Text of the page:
Health Insurance That Covers Retinoblastoma

A Buyers Guide To Health Insurance For Retinoblastoma

Posted by Greg Jones on January 24, 2020

If you've searched online for private medical insurance that covers retinoblastoma then you are most likely for looking for trusted UK based health insurance companies that can cover retinoblastoma.

Our advice when shopping around for health insurance that covers retinoblastoma is to speak to a insurance broker. Health insurance is incredibly complex and if you want absolute certainty that retinoblastoma is covered you should consult with a health insurance broker who can explain which policy providers will cover this medical condition and which will exclude it.

There are many advantages to using a insurance broker but the largest by far is that you're using their industry experience at no cost. They are paid by the insurer (Aviva or Bupa etc) rather than by you so it costs you no extra to use their services.

  • Do you live in many different areas? Some will give you a cheaper policy premium than offers. A broker will be able to advise whats best.
  • Do you have a hobby that may invalidate your insurance claim? A broker will know this critical information.
  • If you are a couple and one of you has claimed on your policy this year would it be cheaper to separate you both onto two different policies?
  • You've lean't you're at risk of developing a certain medical condition and want to know which policy provider offers the largest amount of cover for it. A broker will know this instantly saving you huge amounts of time and effort.

You can call around every health insurance provider on the market and ask if they cover retinoblastoma, however this will be a very time consuming process. Each insurer will ask for your medical history because its not normally a simple yes or not if a medical condition is covered or not.

Its far far quicker to speak to one health insurance broker which will know which policy providers on the market cover retinoblastoma and under what conditions they do or don't cover it.

Retinoblastoma Information

Retinoblastoma is a rare type of eye cancer that can affect young children (usually under 5 years of age).

If it's picked up early, retinoblastoma can often be successfully treated (children treated for retinoblastoma diagnosed at an early stage have a survival rate of more than 95%).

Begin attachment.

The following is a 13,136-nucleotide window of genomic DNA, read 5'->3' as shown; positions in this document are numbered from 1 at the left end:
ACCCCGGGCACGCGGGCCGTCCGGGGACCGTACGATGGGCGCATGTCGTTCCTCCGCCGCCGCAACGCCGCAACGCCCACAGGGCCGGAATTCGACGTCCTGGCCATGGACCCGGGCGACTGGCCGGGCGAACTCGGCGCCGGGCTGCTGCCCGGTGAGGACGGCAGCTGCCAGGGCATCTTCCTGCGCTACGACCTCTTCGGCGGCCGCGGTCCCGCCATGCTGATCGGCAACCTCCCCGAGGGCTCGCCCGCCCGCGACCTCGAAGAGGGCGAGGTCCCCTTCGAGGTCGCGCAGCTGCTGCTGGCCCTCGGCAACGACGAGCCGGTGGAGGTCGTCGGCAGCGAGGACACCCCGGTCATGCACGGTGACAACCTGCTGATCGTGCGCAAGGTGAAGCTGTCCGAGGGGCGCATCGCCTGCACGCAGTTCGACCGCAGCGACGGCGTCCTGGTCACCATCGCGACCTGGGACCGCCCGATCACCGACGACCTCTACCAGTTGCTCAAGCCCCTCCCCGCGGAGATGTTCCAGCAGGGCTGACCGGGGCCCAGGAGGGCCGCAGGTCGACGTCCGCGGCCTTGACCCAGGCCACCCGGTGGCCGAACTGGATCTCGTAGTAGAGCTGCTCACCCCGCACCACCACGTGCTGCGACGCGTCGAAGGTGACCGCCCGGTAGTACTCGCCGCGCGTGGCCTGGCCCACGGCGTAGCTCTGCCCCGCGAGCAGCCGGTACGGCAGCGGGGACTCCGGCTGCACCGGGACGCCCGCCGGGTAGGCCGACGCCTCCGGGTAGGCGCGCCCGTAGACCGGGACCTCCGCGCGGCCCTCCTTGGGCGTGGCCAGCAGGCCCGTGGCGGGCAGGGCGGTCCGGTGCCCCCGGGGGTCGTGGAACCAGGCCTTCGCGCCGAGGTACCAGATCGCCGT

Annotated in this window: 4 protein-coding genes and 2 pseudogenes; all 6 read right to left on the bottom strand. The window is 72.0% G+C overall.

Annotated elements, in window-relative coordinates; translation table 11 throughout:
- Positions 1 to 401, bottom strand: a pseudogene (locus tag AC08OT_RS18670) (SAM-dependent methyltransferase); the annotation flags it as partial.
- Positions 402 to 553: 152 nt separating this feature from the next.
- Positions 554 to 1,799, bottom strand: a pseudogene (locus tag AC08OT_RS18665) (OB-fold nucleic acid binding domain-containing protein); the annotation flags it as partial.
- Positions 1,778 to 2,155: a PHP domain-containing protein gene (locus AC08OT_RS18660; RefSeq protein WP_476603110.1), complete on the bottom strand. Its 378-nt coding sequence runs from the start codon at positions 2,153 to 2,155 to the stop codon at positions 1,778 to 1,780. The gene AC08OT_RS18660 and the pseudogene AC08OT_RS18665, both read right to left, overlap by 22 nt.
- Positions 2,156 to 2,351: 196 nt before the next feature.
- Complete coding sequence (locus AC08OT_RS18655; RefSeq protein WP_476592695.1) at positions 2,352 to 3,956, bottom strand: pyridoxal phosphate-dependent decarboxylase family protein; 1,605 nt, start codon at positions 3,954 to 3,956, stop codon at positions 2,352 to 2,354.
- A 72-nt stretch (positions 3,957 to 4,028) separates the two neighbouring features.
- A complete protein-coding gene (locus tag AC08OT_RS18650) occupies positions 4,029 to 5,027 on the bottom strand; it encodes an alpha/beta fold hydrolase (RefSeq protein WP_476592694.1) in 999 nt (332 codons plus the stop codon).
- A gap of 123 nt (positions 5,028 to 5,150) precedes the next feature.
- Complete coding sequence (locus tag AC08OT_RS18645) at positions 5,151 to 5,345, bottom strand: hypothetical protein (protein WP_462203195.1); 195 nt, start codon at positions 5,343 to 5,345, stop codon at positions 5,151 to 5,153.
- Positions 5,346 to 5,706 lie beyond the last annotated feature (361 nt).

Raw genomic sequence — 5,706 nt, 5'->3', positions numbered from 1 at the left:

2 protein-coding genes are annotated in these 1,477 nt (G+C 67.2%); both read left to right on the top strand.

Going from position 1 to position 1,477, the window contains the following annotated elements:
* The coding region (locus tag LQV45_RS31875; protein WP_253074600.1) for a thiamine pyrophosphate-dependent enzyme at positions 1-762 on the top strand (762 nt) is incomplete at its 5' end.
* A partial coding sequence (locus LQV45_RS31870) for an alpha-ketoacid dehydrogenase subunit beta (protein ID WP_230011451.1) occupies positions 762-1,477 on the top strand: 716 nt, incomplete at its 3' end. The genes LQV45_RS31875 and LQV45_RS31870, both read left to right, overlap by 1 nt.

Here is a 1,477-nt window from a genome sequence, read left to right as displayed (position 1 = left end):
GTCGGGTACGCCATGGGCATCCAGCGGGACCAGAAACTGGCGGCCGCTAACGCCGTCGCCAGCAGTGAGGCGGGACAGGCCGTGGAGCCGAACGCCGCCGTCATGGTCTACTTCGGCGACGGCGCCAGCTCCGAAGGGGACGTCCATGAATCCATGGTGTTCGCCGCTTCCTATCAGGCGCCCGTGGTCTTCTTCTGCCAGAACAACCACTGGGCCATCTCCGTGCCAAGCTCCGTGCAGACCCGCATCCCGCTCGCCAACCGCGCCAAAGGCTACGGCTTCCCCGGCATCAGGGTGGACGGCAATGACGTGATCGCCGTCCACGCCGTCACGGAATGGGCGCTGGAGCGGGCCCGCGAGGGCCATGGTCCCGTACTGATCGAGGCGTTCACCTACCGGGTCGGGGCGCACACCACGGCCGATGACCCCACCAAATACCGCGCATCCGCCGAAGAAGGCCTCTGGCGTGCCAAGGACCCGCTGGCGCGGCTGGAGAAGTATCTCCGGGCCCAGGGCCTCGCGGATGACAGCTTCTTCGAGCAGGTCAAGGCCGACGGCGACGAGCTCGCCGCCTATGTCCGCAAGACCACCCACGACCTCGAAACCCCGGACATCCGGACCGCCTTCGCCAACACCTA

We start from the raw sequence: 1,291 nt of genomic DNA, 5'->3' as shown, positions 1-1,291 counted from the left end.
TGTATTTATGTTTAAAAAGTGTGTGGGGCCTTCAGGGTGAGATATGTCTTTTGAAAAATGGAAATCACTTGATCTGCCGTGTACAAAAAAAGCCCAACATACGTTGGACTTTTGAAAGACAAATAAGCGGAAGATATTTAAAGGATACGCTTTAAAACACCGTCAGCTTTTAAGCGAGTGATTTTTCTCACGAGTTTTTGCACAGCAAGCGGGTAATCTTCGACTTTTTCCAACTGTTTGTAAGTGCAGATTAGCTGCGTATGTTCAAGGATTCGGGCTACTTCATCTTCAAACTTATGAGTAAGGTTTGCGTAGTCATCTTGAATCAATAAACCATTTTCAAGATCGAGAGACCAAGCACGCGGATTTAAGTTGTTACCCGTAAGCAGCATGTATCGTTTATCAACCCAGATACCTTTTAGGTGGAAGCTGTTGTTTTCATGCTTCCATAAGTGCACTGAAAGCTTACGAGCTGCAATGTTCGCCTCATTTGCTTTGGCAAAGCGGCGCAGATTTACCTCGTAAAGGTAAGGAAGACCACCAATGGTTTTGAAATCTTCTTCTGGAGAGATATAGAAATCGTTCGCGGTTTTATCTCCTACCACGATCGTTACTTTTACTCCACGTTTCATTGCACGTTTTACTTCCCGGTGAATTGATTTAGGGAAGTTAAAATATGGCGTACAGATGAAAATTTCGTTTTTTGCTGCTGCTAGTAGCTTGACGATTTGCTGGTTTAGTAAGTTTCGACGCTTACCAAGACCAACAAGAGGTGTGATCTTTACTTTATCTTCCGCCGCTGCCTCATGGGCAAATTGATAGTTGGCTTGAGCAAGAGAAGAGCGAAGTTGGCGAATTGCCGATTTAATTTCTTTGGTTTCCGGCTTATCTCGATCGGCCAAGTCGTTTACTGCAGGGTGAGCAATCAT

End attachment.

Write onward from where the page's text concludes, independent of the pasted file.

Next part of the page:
Retinoblastoma can either affect one or both eyes. If it affects both eyes, it's usually diagnosed before a child is 1 year old. If it affects one eye, it tends to be diagnosed later (between the ages of 2 and 3).

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Signs and symptoms of retinoblastoma include:

These symptoms may be caused by something other than retinoblastoma. However, you should get them checked by your GP as soon as possible.

It's unusual for retinoblastoma to progress unnoticed beyond the age of 5. Signs in older children include the eye appearing red, sore or swollen, and some loss of vision in the affected eye.

Retinoblastoma is cancer of the retina. The retina is the light-sensitive lining at the back of the eye.

During the early stages of a baby's development, retinal eye cells grow very quickly and then stop growing. However, in rare cases, one or more cells continue to grow and form a cancer called retinoblastoma.

In about 4 out of 10 (40%) of cases, retinoblastoma is caused by a faulty gene, which often affects both eyes (bilateral). The faulty gene may be inherited from a parent, or a change to the gene (mutation) may occur at an early stage of the child's development in the womb.

It's not known what causes the remaining 60% of retinoblastoma cases. In these cases, there's no faulty gene and only 1 eye is affected (unilateral).

Around 50 to 60 children are diagnosed with retinoblastoma in the UK each year.

Your GP will carry out a 'red reflex test' in a darkened room using an ophthalmoscope (a magnifying instrument with a light at one end).

When a light is shone into your child's eyes, your GP will see a red reflection if the retina is normal. If the reflection is white, it may be a sign of an eye condition such as cataracts, retinal detachment or retinoblastoma. In this case, your child will be urgently referred (within 2 weeks) to an eye specialist for further investigation.

The eye specialist (ophthalmologist) will examine your child's eyes, and they may carry out another red reflex test. Eye drops will be used to increase the size of your child's pupils, allowing a clear view of the retina at the back of the eye.